To Aid Pandemic Response, the Biden Administration Should Extend PPE Tariff Exclusions

The Biden administration continues to enforce high tariffs on imports from China that it inherited from the Trump administration.

The tariffs, imposed under Section 301 of the Trade Act of 1974, affected nearly two-thirds of U.S. imports from China. Initially, they even applied to medical goods and personal protective equipment (PPE) that were later needed for the U.S. pandemic response. After COVID-19 hit the United States, the Trump administration wisely provided tariff exclusions for these goods, and the Biden administration later extended the tariff exclusions through September 30 of this year. But on October 1, PPE imports from China will face additional tariffs of up to 25 percent unless the Office of the U.S. Trade Representative extends the exclusion period.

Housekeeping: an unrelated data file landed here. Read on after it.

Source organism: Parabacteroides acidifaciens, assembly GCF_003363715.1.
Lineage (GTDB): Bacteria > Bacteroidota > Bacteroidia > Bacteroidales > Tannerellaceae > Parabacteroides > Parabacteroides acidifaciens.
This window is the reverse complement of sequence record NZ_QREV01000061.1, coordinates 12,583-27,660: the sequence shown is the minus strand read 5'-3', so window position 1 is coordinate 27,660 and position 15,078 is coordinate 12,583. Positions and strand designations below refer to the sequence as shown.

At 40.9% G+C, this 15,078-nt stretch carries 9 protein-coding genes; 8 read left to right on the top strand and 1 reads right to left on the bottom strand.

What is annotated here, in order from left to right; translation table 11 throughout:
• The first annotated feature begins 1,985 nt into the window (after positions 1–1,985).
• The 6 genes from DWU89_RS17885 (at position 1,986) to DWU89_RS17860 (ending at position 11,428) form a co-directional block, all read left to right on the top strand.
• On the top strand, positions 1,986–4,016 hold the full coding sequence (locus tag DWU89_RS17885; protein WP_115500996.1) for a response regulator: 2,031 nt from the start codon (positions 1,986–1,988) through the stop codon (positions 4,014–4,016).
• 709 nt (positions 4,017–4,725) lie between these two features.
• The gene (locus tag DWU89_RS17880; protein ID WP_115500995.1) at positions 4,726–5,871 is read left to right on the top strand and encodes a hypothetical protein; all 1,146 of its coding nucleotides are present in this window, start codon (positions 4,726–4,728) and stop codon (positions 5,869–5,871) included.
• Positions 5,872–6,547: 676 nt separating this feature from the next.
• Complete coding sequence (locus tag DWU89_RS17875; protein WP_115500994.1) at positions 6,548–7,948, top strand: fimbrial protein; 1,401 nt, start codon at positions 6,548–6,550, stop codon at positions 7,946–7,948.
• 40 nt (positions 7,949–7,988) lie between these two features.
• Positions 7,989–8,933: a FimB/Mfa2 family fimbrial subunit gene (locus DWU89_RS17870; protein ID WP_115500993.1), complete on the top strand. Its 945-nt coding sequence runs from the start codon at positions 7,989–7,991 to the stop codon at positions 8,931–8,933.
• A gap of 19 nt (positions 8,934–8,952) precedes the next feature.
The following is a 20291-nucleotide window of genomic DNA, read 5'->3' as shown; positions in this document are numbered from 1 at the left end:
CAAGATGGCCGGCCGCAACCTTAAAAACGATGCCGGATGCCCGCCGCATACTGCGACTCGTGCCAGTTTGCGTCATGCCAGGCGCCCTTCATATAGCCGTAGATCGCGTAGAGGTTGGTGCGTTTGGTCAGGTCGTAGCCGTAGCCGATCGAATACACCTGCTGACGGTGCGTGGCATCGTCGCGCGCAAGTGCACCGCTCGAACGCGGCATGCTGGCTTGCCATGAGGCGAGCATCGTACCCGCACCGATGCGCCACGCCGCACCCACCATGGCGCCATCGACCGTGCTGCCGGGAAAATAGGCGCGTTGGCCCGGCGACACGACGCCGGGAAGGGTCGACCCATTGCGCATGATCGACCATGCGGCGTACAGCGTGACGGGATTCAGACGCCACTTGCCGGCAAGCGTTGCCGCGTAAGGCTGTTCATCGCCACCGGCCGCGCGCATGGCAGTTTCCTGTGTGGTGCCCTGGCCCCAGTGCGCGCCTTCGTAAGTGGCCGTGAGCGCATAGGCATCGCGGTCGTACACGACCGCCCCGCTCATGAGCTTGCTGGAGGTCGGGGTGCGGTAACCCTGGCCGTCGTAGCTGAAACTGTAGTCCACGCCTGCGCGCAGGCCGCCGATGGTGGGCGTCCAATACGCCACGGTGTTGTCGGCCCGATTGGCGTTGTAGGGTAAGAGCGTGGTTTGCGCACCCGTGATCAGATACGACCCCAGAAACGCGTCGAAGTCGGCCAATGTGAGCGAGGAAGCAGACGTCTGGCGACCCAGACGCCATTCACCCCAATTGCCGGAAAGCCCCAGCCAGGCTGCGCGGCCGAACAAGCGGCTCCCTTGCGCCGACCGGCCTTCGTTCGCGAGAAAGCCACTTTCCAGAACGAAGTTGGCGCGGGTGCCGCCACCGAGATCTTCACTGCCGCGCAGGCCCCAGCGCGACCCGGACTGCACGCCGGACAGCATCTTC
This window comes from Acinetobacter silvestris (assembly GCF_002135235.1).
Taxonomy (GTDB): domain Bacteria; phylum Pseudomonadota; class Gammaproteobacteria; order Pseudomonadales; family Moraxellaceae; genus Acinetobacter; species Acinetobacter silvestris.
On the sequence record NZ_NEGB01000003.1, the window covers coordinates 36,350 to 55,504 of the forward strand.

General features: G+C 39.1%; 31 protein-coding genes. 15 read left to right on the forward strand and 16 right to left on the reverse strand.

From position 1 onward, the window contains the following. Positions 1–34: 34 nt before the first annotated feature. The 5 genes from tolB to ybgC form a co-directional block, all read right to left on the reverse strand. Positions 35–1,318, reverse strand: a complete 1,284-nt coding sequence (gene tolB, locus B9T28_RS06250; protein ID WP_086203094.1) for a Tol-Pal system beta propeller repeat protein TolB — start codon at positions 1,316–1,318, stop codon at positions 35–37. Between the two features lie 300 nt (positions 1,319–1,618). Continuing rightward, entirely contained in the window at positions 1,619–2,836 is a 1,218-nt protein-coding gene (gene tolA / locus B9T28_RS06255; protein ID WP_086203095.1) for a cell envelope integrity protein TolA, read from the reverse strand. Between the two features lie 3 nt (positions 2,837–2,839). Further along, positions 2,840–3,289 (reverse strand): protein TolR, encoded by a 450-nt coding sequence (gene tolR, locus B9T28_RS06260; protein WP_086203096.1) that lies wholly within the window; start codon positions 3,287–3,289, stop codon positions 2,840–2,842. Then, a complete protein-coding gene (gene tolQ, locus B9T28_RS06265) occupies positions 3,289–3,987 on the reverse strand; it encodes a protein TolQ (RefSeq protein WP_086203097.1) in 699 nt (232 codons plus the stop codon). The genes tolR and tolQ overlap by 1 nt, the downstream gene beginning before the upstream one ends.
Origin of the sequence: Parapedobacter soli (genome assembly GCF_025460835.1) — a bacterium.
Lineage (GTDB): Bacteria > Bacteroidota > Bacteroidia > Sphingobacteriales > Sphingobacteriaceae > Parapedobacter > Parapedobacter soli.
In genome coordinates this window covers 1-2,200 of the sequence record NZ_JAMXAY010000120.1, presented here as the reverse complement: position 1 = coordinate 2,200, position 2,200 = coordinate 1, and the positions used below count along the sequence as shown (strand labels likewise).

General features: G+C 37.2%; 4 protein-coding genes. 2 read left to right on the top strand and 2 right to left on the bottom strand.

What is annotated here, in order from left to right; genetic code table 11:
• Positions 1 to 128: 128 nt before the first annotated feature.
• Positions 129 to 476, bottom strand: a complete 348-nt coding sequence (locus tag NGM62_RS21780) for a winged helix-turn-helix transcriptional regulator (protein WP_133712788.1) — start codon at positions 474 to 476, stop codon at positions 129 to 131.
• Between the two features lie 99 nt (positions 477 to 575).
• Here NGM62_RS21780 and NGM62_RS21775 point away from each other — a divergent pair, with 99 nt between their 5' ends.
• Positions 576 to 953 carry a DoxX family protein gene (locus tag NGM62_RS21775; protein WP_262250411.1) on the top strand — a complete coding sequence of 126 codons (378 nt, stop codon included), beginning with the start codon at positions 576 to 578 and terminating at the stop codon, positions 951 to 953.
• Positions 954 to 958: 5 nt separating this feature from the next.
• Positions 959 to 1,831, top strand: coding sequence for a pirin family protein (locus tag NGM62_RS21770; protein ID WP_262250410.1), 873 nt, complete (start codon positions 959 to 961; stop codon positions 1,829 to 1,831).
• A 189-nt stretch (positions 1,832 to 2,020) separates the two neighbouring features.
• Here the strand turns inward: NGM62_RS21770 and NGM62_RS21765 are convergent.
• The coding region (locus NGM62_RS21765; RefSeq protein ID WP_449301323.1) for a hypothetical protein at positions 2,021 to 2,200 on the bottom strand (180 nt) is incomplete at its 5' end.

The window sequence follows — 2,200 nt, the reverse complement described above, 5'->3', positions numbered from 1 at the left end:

The Biden administration should not subject PPE and medical goods to high tariffs. Instead, it should make existing tariff exclusions permanent so that businesses are better able to respond to the pandemic.

In addition, Congress should eliminate statutory tariffs on PPE and medical goods. Since January 2020, when the first known U.S. COVID-19 case was diagnosed, the government has collected $1.9 billion in tariffs on goods related to the COVID-19 pandemic. That revenue, which based on projected FY 2021 spending would fund the government for less than 2.5 hours, is in no way worth the added cost and difficulty to import needed materials. The Stop PPE Taxes Act, introduced by Sens. Pat Toomey (R-PA) and Maggie Hassan (D-NH), would make it easier for Americans to obtain critical PPE and medical equipment by suspending tariffs on medical products needed to fight COVID-19 through 2022. 

If other countries attempted to restrict exports of medical goods to the United States, Americans would be outraged. We should be just as outraged about U.S. tariffs on these goods.